We begin with our stringer boards measuring about 64" (16'/3). Our stairs will have 5 steps, each with a finished measurement of 38 inches wide by 11 1/2 inches deep on a 7-inch rise. The top step will be even with the deck, allowing us to easily secure the stairs to the frame of the deck.
We will use another 2 x 12 x 16' for the treads. We also need to install two support boards on our stair frame, one at the bottom and another at the top, creating a rectangle box. We will use the top support to fasten the stair frame to the deck and the bottom support will be setting on the ground.
We can use 2 x 6 lumber for these two supports, because they will be hidden when the deck is complete. We could install 1 x 8 riser boards on the steps, but in this example, we want to leave the risers open to give our deck a rustic appearance.
Going for that Rustic Look
Though we could have used 1 x 8 riser boards on the steps, we instead used 2 x 6 lumber supports, because they will be hidden when the deck is complete. This gave our deck a more rustic appearance.
Calculating How Many Decking Boards You'll Need
Next, we want to figure out how many decking boards we need. There are two ways that we can do this.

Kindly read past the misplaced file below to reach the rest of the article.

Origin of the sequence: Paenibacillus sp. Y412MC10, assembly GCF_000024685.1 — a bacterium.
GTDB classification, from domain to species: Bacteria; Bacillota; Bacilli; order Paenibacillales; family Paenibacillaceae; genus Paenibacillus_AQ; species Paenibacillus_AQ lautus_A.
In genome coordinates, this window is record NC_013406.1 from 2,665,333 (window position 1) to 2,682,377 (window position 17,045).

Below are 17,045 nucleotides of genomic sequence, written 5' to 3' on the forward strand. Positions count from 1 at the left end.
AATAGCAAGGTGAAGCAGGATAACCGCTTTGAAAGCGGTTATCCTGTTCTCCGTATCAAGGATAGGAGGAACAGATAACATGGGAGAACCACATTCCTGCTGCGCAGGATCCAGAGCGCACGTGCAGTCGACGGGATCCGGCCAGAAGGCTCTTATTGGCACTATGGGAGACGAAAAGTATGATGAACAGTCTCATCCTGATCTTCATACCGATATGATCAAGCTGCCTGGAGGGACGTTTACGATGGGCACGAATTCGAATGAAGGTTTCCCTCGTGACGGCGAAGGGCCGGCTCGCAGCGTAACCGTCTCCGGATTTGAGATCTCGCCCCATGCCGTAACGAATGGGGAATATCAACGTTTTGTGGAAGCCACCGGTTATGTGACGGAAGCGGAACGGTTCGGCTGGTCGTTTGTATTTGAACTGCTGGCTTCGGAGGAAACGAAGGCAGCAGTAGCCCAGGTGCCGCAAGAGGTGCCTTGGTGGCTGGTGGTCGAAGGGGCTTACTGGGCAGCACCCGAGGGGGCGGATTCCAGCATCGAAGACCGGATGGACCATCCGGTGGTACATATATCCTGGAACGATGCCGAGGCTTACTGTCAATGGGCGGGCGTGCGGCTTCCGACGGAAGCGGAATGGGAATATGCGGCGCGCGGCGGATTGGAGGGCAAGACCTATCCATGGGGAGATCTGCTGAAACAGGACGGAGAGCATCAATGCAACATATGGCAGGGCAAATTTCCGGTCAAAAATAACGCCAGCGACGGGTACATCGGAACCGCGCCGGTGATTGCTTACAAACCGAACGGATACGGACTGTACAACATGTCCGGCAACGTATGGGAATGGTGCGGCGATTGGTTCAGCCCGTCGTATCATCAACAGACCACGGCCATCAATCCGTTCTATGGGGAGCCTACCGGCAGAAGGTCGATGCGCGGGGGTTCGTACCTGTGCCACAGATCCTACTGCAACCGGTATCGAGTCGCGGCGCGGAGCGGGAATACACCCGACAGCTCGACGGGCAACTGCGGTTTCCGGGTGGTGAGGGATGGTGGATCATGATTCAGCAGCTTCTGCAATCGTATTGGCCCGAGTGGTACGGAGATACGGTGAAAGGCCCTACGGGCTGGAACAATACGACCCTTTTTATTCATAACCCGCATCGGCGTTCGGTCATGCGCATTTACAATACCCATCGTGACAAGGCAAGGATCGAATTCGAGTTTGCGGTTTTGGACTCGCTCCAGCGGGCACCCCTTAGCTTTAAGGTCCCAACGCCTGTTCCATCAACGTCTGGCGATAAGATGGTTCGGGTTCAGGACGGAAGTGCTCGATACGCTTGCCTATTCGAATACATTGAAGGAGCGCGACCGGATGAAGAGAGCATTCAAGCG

One way is to find the total square feet (length times width) of the deck and the square feet of a single decking board, and then divide it out. To better explain our example, we will figure it out the other way.
Our joists will come 12 feet out from the house and the decking will run the 16 feet width of the deck (parallel with the house). We want our decking boards to overhang the frame by 1 inch for our design. We will easily get this 1" overhang when we notch the face boards of the frame into the posts on the front and sides of the deck. This will allow us to use 5/4 x 6 x 16' decking boards.
First, multiply 12 feet times 2 (6" wide) = 24 boards. But the boards are not actually 6 inches wide. They will measure about 5 1/2" inches wide with 1/8 inch gaps in-between for 12 feet = 24 + 3 (to compensate for actual board size + 1" overhang - gaps) = 27 decking boards.
I suggest adding an extra board or two, just in case we run into an unexpected problem. So we want 28 - 5/4 x 6 x 16' decking boards.
To find the measurement of our combined gaps multiply .125 (1/8" gap) x 24 (boards) = 3". The 5/4 x 6 boards are planed down at the mill to about 5 1/2" wide (add 2 extra boards every 10' to the 6" wide calculation).
Figuring Out the Lumber for Your Railing
Last, we need to find the lumber for our railing.
To find the railing, measure the outside running feet and divide by the board length to get the number of boards needed. Then multiply running feet times 2 for the number of railing ballasts needed. We need 2 boards of 2 x 4 for our railing to support the top rail and the ballasts.